Indian Muslim Mothers and their Maternal Subjectivity
Maternal subjectivity is defined in terms of emerging agency of a mother as a woman within the interface with her child. It entails engagement with the experience of motherhood and womanhood to define a sense of self. In psychoanalysis, this ground of interaction with the mother is seen as a key influencer to the evolution of oneâ€™s identity much before the phase of oedipal complex. For many years, the mother-child relationship was understood from the childâ€™s perspective but in recent times, due recognition has been given to the Mother as a subject as well. This paper is an attempt to capture her voice to address her dilemmas and efforts to negotiate with the fragmented self within her to contribute to her emerging agency. Existing work around maternal subjectivity has a predominantly western lens, theoretical underpinnings have been taken from the work of Jessica Benjamin and Alison Stone, but the effort was to capture the voices of Middle class Muslim mothers of adolescent daughters. In the Indian context, Sudhir Kakar has worked extensively to explore Indian Psyche; however the realm of the Muslim motherâ€™s experience is still on nascent ground. It has been found that contemporary Indian Muslim mothers struggle in their efforts to sync their agency with conflict coming from their mothered experiences, and contemporary societal realities. Exploratory in its nature, data was collected through in-depth interviews conducted with 10 mothers.This paper was developed on the analysis of two interviews conducted as part of the larger research.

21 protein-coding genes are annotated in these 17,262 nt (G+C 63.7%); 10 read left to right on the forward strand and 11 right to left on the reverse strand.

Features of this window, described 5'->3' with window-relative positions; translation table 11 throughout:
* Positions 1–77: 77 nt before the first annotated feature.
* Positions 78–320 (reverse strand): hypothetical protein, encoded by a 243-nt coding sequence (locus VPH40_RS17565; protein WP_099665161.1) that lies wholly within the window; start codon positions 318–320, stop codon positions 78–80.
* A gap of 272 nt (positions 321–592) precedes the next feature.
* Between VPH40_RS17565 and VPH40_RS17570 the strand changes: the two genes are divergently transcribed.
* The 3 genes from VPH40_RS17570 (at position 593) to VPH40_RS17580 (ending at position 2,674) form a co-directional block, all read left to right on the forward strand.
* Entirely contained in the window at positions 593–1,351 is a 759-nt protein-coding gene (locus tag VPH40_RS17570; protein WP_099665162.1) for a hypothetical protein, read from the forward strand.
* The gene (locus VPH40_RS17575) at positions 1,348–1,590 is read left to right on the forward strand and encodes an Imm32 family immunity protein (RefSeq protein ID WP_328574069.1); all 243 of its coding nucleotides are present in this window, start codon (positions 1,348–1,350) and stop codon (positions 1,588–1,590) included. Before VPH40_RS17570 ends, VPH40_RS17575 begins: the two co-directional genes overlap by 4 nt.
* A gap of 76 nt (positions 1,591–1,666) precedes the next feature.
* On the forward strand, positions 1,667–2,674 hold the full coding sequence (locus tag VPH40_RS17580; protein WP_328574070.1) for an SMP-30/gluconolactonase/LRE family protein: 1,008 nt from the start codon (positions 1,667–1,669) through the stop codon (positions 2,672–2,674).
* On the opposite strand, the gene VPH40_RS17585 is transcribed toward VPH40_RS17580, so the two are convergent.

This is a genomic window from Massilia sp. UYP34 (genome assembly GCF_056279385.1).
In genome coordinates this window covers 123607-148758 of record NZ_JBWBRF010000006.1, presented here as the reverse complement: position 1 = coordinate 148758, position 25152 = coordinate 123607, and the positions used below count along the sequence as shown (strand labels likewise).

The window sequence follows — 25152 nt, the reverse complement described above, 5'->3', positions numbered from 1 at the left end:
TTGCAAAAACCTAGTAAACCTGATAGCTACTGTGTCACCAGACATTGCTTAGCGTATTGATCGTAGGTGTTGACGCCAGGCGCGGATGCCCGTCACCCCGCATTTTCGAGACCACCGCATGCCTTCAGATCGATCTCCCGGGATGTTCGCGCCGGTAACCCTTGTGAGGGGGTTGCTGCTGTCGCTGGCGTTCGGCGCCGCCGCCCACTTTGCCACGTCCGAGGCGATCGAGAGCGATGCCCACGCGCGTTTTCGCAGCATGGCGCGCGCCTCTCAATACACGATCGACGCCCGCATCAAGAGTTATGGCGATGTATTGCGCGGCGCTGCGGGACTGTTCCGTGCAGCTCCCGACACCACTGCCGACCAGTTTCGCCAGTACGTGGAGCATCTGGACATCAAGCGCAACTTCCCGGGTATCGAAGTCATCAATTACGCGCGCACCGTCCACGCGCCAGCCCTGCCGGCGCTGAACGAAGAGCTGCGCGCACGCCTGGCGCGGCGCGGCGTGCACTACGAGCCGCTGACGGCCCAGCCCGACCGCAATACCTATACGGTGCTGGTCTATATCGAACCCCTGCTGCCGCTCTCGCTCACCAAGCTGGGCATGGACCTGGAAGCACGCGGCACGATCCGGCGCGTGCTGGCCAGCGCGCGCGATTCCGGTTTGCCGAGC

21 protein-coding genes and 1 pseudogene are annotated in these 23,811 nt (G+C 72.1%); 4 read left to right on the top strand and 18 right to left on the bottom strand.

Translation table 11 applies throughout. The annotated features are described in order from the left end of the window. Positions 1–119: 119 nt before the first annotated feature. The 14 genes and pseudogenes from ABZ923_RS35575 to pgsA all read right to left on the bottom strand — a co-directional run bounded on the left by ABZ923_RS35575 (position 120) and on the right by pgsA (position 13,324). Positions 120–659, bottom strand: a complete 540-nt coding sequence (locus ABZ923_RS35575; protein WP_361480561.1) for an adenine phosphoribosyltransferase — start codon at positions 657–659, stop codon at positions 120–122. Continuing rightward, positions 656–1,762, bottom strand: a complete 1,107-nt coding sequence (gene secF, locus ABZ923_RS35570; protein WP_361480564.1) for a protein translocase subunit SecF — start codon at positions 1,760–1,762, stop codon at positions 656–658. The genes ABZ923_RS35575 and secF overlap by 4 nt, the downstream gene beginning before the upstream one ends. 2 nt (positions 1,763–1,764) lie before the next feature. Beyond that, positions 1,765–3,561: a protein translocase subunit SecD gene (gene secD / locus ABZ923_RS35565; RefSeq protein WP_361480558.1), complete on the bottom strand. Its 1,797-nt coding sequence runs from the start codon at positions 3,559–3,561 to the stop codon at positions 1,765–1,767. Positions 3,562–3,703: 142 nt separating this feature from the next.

KEYWORDS: Maternal Subjectivity, Indian Muslim Mothers, Intersubjectivity, Maternal Negotiations
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